Buy 'Hands' - my new recording with Dave Binney, Tom Rainey, and Chris Guilfoyle!

Sunday, June 26, 2011

Boston or Berlin?

And so I gingerly set foot in the shark infested waters of the topic of American and European jazz. The title of this post, “Boston or Berlin?”, refers to a classic question asked of any Irish government of the last 30 years — do they lean more towards America, a traditional ally with deep historical ties to Ireland,  or to mainland Europe with which Ireland has been allied since entering the EU in 1974. This could equally be a question that’s asked of any young jazz musician in Europe -  do they identify more with American jazz, or do they take European models as their starting point? The same question probably couldn’t be asked of a young American jazz musician, since while young European jazz musicians are aware of what’s going on in the US, it’s rarely the case that their young American counterparts have any knowledge of jazz outside of the United States.

And why should they? After all, in the recent Jazz Journalist’s Awards only one European (Toots Thielemans for ‘Instruments Rare in Jazz’) made it into the winner’s enclosure, and only two, (add Evan Parker), even made it into the nominees list.

Of course the focus on American jazz by American jazz journalists is completely understandable – but I think it’s a shame that they are so insular. Not only are they missing out on a lot of great musicians and music, they’re also not really doing the right thing by their readers – which, if anecdotal evidence is to be believed, comprises largely of musicians. Yes, musicians who do the European touring circuit are more aware of the wide variety of jazz activity in Europe  - but for those who are not lucky enough to get on the European gravy train, and who ply their trade solely in the US? Well they’re certainly not going to learn about European jazz activity from the US jazz scribes.

I originally considered writing this post a while ago while reading the ’Can Jazz Be Saved?’ controversy in the US. Terry Teachout used NEA figures to posit that jazz was in danger of disappearing, which prompted a firestorm of reaction from all quarters in US jazz blogdom. What was interesting to me as a European jazz musician, as I sit on the edge of a Continent that supports a huge amount of jazz activity – festivals, recordings, big bands, tours, clubs etc. - was the implicit suggestion in this discussion that jazz exists only in the US, which of course isn’t true. I feel that a more accurate title for that controversy would have been ‘Can Jazz Be Saved in America?’. Because jazz in Europe, relative to the US at least, is in rude health. Of course the same recent economic travails have affected the music in Europe too, but there’s still a huge amount of activity, young audiences, and money (less then there was, but there nevertheless), to support jazz activity of all kinds.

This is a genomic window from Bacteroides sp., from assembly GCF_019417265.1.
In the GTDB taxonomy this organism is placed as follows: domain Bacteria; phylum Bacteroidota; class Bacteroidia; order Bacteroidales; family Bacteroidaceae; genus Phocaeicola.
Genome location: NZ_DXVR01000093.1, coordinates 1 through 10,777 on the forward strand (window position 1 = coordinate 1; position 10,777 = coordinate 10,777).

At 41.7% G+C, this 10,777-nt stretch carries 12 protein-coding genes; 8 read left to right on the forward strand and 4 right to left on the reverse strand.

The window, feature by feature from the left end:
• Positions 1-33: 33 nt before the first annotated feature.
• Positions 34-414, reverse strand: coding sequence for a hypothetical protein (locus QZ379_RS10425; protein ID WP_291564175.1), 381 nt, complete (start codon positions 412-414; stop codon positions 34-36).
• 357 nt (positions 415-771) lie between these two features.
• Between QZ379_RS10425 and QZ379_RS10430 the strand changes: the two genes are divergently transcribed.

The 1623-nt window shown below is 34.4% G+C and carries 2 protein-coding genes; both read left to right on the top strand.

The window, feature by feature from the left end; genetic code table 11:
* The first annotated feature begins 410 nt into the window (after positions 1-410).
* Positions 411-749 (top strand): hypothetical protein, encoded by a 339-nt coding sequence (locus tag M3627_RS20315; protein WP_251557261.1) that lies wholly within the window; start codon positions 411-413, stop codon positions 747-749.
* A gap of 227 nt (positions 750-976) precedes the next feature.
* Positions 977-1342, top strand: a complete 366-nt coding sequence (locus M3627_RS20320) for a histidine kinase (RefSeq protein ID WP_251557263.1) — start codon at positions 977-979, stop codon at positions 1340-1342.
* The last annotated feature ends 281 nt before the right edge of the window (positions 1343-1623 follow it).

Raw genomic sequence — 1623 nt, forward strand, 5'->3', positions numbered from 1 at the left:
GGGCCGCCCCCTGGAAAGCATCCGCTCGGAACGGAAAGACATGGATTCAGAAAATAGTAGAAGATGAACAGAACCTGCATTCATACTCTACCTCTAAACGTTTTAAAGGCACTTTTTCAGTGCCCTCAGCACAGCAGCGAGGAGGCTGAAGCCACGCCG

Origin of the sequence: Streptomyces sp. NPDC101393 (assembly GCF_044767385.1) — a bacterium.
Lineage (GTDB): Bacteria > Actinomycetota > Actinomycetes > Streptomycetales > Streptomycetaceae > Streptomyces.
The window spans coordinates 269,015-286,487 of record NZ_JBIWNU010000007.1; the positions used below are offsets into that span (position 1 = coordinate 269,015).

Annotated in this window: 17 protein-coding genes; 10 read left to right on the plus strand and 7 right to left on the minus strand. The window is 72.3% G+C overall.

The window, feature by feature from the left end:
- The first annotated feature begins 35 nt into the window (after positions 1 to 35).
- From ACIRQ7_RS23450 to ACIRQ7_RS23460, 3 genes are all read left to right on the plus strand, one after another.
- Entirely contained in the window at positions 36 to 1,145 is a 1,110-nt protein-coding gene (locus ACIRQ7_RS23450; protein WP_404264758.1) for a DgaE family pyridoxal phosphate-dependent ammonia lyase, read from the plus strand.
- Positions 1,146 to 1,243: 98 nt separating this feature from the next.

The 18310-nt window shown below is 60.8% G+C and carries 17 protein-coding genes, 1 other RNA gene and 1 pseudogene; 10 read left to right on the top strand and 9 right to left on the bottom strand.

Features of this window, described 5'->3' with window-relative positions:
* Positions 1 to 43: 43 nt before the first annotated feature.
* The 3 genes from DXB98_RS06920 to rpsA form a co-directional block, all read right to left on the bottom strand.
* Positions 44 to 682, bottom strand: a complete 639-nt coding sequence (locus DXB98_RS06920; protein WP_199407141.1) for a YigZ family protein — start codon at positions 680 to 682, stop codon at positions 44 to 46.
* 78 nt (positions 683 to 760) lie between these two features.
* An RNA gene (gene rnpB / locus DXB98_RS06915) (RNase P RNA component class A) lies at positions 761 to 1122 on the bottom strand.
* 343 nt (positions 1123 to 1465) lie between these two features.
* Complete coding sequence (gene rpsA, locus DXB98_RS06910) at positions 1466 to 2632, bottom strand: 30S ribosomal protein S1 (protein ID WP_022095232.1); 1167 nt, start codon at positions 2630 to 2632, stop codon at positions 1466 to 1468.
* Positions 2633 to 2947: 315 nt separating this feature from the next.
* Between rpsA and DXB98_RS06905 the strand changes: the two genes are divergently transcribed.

And it’s not just European musicians who benefit from this activity, In fact it’s true to say that over the past thirty years at least, that for many American musicians, making a living in jazz has only been made possible by the vitality and economic clout of the European jazz scene. Jazz - at least as a viable way to make a living for many American musicians – was ‘saved’ decades ago by the European tax payer!  Even the biggest names depend on Europe for a large part of their work – just having a quick look at Brad Mehldau’s upcoming concerts for example: From the list of 65 listed on his website, 39 are in Europe. So Europe accounts over 60% of Brad’s upcoming concerts – a statistic that tells its own story.

So while I can understand the concern over the music’s travails in the land of its birth, to carry on a debate about the economic woes of jazz, and the possibility of its disappearance, without once mentioning the vitality of the European jazz scene, and its impact on keeping the music alive and economically viable seems a bit blinkered to say the least.

But American jazz journalists ARE a bit blinkered when it comes to this topic. I’m not in the slightest bit interested in the US vs European jazz wars bullshit, this is much more about the fact that serious jazz writers are not checking out some very good music and bringing it to the attention of their readers.

And what is a shame about this is that many people are missing out on learning about great music and great musicians. This is especially a pity for young American jazz musicians who have absolutely no idea of the existence of great players on their instruments. For example -  if you are young trombonist you HAVE to know about Nils Wogram, certainly one of the greatest players on the instrument today. If you’re a bassist and you like Scott Colley for example, you are definitely going to like Anders Jormin. If you’re a pianist who likes Brad Mehldau you are definitely going to find great things in Stefano Bollani and Enrico Pieranunzi, if you are a drummer and you like Ari Hoenig then check out Chander Sardjoe. If you like that whole M-Base scene then check out Stéphane Payen or Franck Vaillant. If you’re an improvising string player you’ll find killer and very original players in Europe like Dominique Pifarely, or the cellist Vincent Courtois. Is there a more original guitarist anywhere than Marc Ducret? What about Christy Doran? Nguyen Le? You like virtuosic legato lyrical playing? Try Julian Arguelles. And as for an unclassifiable original, how about Mederic Collignon? If you’re into composition, how about Django Bates? And there are many many more.